American Catholics through the Twentieth Century: Spirituality, Lay Experience, and Public Life

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American Catholics through the Twentieth Century: Spirituality, Lay Experience, and Public Life Claire E. Wolfteich Crossroad, $24.95, 212 pp.

In a scant 180 pages, Claire Wolfteitch tries to trace the emergence of the American Catholic laity in the twentieth century and to set out a statement of lay spirituality. The book is organized around five large themes: a brief survey of the evolution of the term "lay" and of lay spirituality in history; lay movements in the United States before the Second Vatican Council (our own beloved Commonweal takes pride of place); the issue of Catholics in the public sphere; the rise of lay spirituality and its connection to family life, birth control, divorce, and other difficult issues; the tension in the public sphere illustrated by the friction between figures like Mario Cuomo and Geraldine Ferraro and the late Cardinal John O'Connor over the question of abortion policy; and a final chapter on lay spiritualities.

In plain English, Wolfteich takes us rapidly from the post-World War I church to Call to Action. This is a well-trod path and most of the controversies are familiar: the pacifism of Dorothy Day, Cesar Chavez's blend of religious practice and social action, John F. Kennedy's privatization of religious belief, etc. The final section on lay spirituality is a pastiche of elements from a number of sources (the charismatics, monastic renewal, and others).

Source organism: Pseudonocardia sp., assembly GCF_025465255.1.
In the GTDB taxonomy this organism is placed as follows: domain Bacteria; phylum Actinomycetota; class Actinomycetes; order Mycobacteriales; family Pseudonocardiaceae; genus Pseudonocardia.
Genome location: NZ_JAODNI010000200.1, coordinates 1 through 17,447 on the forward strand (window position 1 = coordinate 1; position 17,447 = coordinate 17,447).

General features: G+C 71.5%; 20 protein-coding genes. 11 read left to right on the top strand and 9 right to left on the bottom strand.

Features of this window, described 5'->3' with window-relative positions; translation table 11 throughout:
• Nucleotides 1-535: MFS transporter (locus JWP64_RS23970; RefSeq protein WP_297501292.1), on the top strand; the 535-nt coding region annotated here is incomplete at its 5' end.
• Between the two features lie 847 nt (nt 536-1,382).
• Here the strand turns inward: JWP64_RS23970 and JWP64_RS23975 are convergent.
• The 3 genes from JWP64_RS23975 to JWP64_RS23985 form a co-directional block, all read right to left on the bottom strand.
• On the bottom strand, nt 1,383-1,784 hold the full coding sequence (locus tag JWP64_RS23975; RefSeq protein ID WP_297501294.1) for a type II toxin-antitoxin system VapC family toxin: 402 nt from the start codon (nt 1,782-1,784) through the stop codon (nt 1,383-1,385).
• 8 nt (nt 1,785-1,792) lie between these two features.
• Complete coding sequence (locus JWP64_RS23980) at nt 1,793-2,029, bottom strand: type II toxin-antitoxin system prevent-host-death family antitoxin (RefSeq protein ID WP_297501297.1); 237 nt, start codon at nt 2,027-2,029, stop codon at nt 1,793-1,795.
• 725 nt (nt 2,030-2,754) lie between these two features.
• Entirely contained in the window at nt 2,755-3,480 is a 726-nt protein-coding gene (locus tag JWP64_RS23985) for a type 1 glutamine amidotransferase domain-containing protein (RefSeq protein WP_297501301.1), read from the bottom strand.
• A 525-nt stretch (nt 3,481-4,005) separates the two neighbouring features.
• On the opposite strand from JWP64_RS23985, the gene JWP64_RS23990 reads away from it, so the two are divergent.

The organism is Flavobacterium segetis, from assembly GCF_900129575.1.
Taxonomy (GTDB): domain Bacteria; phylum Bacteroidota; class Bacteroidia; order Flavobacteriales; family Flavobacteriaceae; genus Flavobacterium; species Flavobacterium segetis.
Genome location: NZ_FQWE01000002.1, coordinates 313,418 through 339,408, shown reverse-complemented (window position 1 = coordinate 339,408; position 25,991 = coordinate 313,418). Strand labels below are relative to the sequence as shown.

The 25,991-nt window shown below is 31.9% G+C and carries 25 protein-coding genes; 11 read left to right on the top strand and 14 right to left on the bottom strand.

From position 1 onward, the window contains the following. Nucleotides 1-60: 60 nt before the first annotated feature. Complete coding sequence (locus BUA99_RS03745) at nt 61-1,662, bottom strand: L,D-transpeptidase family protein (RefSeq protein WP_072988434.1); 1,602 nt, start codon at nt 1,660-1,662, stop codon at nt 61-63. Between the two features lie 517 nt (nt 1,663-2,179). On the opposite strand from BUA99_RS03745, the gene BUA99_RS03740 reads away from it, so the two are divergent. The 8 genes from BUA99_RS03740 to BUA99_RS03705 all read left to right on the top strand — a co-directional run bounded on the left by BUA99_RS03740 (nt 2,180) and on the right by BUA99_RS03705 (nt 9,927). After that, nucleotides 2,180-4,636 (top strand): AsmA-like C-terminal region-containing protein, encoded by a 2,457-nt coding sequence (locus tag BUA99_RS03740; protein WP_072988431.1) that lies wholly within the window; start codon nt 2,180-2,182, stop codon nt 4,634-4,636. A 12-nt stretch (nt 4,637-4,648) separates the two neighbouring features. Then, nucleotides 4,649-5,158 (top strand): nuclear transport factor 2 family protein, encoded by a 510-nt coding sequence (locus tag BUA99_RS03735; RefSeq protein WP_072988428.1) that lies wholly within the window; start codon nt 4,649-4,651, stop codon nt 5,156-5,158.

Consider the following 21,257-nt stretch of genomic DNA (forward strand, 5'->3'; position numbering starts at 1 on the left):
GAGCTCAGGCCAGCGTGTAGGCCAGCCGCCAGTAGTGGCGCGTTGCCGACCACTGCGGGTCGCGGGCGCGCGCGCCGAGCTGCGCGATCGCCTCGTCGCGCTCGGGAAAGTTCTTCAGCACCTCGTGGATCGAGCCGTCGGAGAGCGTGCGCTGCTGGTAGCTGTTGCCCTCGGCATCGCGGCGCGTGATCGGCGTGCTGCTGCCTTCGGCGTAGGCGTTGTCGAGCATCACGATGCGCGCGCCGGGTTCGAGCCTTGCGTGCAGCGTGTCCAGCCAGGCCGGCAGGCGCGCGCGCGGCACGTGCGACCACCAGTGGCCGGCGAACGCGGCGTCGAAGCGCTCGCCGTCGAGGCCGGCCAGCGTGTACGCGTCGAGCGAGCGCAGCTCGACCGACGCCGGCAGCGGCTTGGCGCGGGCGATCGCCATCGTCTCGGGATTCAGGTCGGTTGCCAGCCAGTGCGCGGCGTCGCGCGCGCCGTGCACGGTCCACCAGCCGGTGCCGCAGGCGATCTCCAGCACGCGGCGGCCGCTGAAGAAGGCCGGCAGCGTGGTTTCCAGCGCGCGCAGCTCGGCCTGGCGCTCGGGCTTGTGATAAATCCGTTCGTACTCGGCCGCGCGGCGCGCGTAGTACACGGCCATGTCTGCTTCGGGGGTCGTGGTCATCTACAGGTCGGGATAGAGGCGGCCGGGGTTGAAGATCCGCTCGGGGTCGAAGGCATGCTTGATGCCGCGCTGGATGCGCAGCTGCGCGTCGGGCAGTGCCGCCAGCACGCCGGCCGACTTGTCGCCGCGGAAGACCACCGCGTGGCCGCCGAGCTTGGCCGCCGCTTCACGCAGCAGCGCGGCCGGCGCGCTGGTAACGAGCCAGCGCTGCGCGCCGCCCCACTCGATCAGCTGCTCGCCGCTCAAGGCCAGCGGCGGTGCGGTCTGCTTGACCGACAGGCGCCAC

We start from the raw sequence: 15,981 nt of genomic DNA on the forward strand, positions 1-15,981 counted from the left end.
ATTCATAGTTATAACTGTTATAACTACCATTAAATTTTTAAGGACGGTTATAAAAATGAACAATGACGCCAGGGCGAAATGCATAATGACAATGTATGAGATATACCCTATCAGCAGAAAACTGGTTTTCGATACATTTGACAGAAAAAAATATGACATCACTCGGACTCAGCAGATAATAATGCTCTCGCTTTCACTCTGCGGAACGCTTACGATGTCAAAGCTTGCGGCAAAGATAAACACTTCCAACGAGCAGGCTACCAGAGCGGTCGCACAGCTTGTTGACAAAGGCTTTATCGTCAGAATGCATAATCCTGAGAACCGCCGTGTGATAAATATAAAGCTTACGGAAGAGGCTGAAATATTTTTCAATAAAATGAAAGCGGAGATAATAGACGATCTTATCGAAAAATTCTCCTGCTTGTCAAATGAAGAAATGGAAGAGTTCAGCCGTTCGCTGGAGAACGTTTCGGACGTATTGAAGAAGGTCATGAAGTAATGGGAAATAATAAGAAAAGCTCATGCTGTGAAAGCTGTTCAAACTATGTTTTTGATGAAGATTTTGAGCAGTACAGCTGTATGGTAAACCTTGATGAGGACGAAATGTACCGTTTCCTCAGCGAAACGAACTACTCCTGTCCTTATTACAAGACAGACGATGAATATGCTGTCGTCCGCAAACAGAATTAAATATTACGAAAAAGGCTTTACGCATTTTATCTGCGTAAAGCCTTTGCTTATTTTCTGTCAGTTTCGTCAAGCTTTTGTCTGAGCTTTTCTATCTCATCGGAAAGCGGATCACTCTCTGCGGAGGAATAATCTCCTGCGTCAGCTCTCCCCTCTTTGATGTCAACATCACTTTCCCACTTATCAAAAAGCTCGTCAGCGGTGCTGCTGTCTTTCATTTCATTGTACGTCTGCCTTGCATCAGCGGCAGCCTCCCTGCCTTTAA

In the end, this is a rather disappointing study, because in its hurry it leaves out too much. The sections on the development of a contemporary lay spirituality are superficial, and are not grounded in works that have near-canonical status, such as Congar's work on the laity.

More important, Wolfteich tells a very one-sided story. While I am an unapologetic "Commonweal Catholic," there is a vigorous body of conservative Catholics who never get a whisper here. They range from the writers in the decidedly odd Wanderer (lay founded and lay edited) to the occasionally interesting but generally cranky pages of the New Oxford Review and Crisis (both lay founded), to say nothing of the public intellectuals who serve as court theologians for corporate America. …